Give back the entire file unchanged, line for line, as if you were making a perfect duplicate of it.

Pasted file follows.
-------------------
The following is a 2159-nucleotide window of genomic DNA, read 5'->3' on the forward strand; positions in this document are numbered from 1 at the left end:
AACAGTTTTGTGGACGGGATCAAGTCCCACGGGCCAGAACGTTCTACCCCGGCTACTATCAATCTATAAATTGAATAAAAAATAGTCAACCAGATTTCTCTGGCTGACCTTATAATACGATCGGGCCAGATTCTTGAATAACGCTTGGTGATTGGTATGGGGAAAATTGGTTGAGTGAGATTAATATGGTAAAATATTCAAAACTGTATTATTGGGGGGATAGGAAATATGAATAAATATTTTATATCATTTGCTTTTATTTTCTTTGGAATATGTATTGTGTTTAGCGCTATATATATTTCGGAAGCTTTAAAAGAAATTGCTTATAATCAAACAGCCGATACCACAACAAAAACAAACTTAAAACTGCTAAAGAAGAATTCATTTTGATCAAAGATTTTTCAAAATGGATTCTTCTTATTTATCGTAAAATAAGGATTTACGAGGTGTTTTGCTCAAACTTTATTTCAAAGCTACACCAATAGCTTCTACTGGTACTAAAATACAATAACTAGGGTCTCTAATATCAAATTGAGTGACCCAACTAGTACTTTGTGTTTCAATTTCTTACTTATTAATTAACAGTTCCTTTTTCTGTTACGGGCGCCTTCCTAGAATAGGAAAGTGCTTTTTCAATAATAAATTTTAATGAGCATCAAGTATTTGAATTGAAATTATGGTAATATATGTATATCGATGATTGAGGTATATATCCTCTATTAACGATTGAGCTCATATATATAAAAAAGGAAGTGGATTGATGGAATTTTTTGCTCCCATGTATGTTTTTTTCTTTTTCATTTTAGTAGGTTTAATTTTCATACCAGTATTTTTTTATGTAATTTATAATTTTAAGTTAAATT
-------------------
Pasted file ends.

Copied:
The following is a 2159-nucleotide window of genomic DNA, read 5'->3' on the forward strand; positions in this document are numbered from 1 at the left end:
AACAGTTTTGTGGACGGGATCAAGTCCCACGGGCCAGAACGTTCTACCCCGGCTACTATCAATCTATAAATTGAATAAAAAATAGTCAACCAGATTTCTCTGGCTGACCTTATAATACGATCGGGCCAGATTCTTGAATAACGCTTGGTGATTGGTATGGGGAAAATTGGTTGAGTGAGATTAATATGGTAAAATATTCAAAACTGTATTATTGGGGGGATAGGAAATATGAATAAATATTTTATATCATTTGCTTTTATTTTCTTTGGAATATGTATTGTGTTTAGCGCTATATATATTTCGGAAGCTTTAAAAGAAATTGCTTATAATCAAACAGCCGATACCACAACAAAAACAAACTTAAAACTGCTAAAGAAGAATTCATTTTGATCAAAGATTTTTCAAAATGGATTCTTCTTATTTATCGTAAAATAAGGATTTACGAGGTGTTTTGCTCAAACTTTATTTCAAAGCTACACCAATAGCTTCTACTGGTACTAAAATACAATAACTAGGGTCTCTAATATCAAATTGAGTGACCCAACTAGTACTTTGTGTTTCAATTTCTTACTTATTAATTAACAGTTCCTTTTTCTGTTACGGGCGCCTTCCTAGAATAGGAAAGTGCTTTTTCAATAATAAATTTTAATGAGCATCAAGTATTTGAATTGAAATTATGGTAATATATGTATATCGATGATTGAGGTATATATCCTCTATTAACGATTGAGCTCATATATATAAAAAAGGAAGTGGATTGATGGAATTTTTTGCTCCCATGTATGTTTTTTTCTTTTTCATTTTAGTAGGTTTAATTTTCATACCAGTATTTTTTTATGTAATTTATAATTTTAAGTTAAATT